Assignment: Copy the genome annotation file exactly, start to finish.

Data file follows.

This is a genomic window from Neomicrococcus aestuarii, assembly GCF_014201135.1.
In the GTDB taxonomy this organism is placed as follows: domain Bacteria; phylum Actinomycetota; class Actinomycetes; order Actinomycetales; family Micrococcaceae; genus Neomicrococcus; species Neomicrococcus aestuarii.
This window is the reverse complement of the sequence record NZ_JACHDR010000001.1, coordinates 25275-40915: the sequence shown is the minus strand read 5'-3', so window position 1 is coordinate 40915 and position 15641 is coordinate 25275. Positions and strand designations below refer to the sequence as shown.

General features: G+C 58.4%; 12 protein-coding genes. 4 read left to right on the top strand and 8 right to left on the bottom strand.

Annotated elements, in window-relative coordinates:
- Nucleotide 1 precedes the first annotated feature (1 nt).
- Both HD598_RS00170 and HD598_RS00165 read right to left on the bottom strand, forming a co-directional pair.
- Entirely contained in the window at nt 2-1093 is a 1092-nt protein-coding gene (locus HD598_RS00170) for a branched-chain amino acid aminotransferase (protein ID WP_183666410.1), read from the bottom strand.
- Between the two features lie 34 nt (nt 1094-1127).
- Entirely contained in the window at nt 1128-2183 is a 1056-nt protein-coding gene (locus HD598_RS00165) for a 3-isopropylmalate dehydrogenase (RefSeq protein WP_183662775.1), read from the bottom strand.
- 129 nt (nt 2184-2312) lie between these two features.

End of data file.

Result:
This is a genomic window from Neomicrococcus aestuarii, assembly GCF_014201135.1.
In the GTDB taxonomy this organism is placed as follows: domain Bacteria; phylum Actinomycetota; class Actinomycetes; order Actinomycetales; family Micrococcaceae; genus Neomicrococcus; species Neomicrococcus aestuarii.
This window is the reverse complement of the sequence record NZ_JACHDR010000001.1, coordinates 25275-40915: the sequence shown is the minus strand read 5'-3', so window position 1 is coordinate 40915 and position 15641 is coordinate 25275. Positions and strand designations below refer to the sequence as shown.

General features: G+C 58.4%; 12 protein-coding genes. 4 read left to right on the top strand and 8 right to left on the bottom strand.

Annotated elements, in window-relative coordinates:
- Nucleotide 1 precedes the first annotated feature (1 nt).
- Both HD598_RS00170 and HD598_RS00165 read right to left on the bottom strand, forming a co-directional pair.
- Entirely contained in the window at nt 2-1093 is a 1092-nt protein-coding gene (locus HD598_RS00170) for a branched-chain amino acid aminotransferase (protein ID WP_183666410.1), read from the bottom strand.
- Between the two features lie 34 nt (nt 1094-1127).
- Entirely contained in the window at nt 1128-2183 is a 1056-nt protein-coding gene (locus HD598_RS00165) for a 3-isopropylmalate dehydrogenase (RefSeq protein WP_183662775.1), read from the bottom strand.
- 129 nt (nt 2184-2312) lie between these two features.